Opioid Crisis Resources

National Opioid Overdose Epidemic


The United States is in the midst of an opioid overdose epidemic.  Opioids (including prescription opioids, heroin, and fentanyl) are highly addictive and in 2015 opioids killed more than 33,000 people – more than any year on record. Nearly half of all opioid overdose deaths involve a prescription opioid.

For information about the national epidemic, visit the Centers for Disease Control and Prevention (CDC) at:


CDC: 1 in 4 people receiving Rx opioids long term struggle with addiction.           CDC: Nearly half of all opioid overdose deaths involve a prescription opioid.

The Consumer Federal Trade Commission has created a resource for those looking for the right help for someone seeking treatment for opioid dependence or withdrawal:  https://www.consumer.ftc.gov/articles/0223-getting-right-help-opioid-dependence-or-withdrawal

Rehab Spot is an information hub that focuses on educating individuals on the treatment process: from selection, to what they can expect during treatment, to entering back into a drug-free life. Their goal is to lessen the stigma of addiction and empower those who are struggling find the treatment they deserve.




Codeine Addiction and Treatment

Also there are informational resources at Consumer Protect: https://www.consumerprotect.com/opioid-epidemic/

Overdose A medically reviewed article discussing what overdose is, the risks and causes, and also signs and symptoms of overdose

Top 10 US States with Drug Overdose Deaths An article discussing the top 10 states with drug overdose death.

Abuse and Overdose of Heroin Prevalence and Finding Treatment Options A medically reviewed article discussing the prevalence of heroin abuse and overdose and options to get treatment before it’s too late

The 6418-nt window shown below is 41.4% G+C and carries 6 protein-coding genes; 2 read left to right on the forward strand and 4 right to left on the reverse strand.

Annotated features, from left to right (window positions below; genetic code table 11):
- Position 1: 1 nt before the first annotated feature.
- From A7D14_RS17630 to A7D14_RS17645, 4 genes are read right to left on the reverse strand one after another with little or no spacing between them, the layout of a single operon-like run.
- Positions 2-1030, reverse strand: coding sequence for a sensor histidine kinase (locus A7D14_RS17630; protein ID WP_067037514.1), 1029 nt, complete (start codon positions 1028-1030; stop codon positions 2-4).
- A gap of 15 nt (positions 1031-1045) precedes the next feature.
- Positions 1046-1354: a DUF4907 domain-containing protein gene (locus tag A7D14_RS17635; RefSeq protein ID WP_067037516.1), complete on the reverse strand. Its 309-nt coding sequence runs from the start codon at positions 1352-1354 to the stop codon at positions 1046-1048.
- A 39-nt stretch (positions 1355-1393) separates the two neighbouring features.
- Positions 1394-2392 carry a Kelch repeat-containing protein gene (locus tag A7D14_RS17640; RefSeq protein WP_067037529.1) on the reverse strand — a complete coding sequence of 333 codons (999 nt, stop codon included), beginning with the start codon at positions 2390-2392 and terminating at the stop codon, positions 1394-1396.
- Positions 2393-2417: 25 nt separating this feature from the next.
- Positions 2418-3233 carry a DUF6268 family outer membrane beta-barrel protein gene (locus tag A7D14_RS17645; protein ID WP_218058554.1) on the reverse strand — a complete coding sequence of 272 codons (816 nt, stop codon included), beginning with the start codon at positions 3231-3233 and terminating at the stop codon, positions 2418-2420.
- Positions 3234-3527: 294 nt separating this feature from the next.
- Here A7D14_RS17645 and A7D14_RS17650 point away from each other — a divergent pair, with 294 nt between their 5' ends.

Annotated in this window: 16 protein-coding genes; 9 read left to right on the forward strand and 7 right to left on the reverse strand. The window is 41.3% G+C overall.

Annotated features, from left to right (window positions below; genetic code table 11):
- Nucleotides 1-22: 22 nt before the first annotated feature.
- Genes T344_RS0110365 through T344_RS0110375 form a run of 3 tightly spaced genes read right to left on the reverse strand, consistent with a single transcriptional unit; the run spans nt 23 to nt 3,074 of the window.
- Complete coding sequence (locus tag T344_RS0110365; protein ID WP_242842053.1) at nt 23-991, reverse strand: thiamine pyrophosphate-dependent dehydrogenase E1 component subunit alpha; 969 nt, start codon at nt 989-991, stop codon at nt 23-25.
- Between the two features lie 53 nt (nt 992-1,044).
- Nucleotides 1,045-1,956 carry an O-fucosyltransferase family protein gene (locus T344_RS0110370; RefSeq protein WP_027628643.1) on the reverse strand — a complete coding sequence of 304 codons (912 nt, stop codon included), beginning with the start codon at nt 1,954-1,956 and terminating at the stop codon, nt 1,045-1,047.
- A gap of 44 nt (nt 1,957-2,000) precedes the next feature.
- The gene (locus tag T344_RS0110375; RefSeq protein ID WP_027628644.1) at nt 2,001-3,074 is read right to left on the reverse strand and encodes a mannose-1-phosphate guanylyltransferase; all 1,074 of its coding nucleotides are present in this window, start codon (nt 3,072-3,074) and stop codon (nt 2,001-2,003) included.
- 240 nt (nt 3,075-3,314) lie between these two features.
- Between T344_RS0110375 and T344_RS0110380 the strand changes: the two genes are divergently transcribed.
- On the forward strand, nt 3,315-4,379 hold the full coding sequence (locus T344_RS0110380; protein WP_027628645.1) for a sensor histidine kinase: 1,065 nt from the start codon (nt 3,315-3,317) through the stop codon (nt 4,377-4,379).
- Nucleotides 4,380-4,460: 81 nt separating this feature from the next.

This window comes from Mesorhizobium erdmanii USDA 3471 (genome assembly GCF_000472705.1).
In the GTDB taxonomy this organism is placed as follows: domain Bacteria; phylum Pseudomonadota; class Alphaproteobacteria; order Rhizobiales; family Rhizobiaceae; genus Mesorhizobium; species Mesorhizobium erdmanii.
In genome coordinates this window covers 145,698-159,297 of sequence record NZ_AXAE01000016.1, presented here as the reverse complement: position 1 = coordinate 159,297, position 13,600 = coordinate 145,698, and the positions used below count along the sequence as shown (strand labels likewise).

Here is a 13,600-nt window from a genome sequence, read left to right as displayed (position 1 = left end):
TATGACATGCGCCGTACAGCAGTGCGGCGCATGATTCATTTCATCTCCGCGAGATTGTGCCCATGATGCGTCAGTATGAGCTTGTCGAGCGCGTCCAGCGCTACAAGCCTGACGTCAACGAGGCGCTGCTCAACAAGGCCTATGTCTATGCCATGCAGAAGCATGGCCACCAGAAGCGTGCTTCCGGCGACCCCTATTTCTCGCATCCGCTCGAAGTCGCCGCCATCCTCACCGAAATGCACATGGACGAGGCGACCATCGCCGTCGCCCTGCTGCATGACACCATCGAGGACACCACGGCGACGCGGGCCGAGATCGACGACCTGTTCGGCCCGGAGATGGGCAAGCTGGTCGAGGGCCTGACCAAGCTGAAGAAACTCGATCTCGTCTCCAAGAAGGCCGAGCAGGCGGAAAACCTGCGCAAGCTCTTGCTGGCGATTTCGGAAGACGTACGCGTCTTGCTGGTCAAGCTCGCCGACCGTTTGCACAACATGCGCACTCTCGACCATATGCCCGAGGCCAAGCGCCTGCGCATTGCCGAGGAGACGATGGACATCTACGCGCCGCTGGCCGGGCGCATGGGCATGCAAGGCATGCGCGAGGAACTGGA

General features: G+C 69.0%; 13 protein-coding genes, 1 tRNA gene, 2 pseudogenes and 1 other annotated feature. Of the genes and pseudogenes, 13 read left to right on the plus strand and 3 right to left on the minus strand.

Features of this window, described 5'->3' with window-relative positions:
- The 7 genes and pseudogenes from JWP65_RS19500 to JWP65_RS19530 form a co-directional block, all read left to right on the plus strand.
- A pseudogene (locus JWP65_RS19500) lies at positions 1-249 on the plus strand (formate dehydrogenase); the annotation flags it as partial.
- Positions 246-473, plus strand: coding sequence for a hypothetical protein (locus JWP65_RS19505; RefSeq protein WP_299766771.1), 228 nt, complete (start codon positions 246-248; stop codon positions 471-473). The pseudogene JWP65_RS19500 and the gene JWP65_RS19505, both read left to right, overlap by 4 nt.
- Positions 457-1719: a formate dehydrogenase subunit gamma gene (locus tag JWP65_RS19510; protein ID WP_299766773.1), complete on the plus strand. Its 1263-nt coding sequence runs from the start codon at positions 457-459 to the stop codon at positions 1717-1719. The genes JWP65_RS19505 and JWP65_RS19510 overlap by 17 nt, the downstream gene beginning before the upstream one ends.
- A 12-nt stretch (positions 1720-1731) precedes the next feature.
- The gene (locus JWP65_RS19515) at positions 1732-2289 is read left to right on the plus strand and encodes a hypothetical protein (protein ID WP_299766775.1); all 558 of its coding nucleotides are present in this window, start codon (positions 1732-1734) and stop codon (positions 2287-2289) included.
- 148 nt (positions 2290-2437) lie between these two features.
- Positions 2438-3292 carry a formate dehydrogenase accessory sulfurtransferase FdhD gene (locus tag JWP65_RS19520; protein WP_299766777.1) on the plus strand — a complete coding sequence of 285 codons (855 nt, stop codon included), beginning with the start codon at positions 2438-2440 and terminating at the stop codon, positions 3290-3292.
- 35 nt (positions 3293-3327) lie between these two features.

The Age of Overdose Article discussing the prevalence of overdose, contains infographics and statistics throughout the united states

Naloxone (Narcan, Evzio) : Administration, Side Effects, and Dosage: Medically reviewed article discussing what naloxone is, how to use it and the side effects of its use

OAR and Veterans Resources Page: Resources for veterans and others struggling with Alcohol Use Disorder, Narcotics and Opioid Abuse, and Smoking Cessation.


Addiction Recovery Apps and Tech Resources from Verizon

Close-up on Connecticut

Opioid Substance Use Treatment Options in Connecticut

The misuse of prescription medications and opioid-based drugs has increased significantly over the years and is a public health concern in Connecticut as well. This misuse includes taking medications in higher doses than prescribed, for a purpose other than that for which it was prescribed, or taking a medication that was prescribed for another person or obtained off the streets. Opioid overdose is often characterized by a decrease in breathing rate which if not quickly addressed leads to death.


Common Risk Factors for Opioid Overdose:

  • Mixing opioids with other drugs, particularly alcohol or sedatives
  • Resumption of use after a period of abstinence from opioid use, such as recent release from a rehabilitation center or from incarceration
  • Elderly persons may forget that they already took their medication and accidentally re-take the same medication
  • Younger age groups, specifically teens or early 20s exposed to peer pressure or a social environment where there is drug use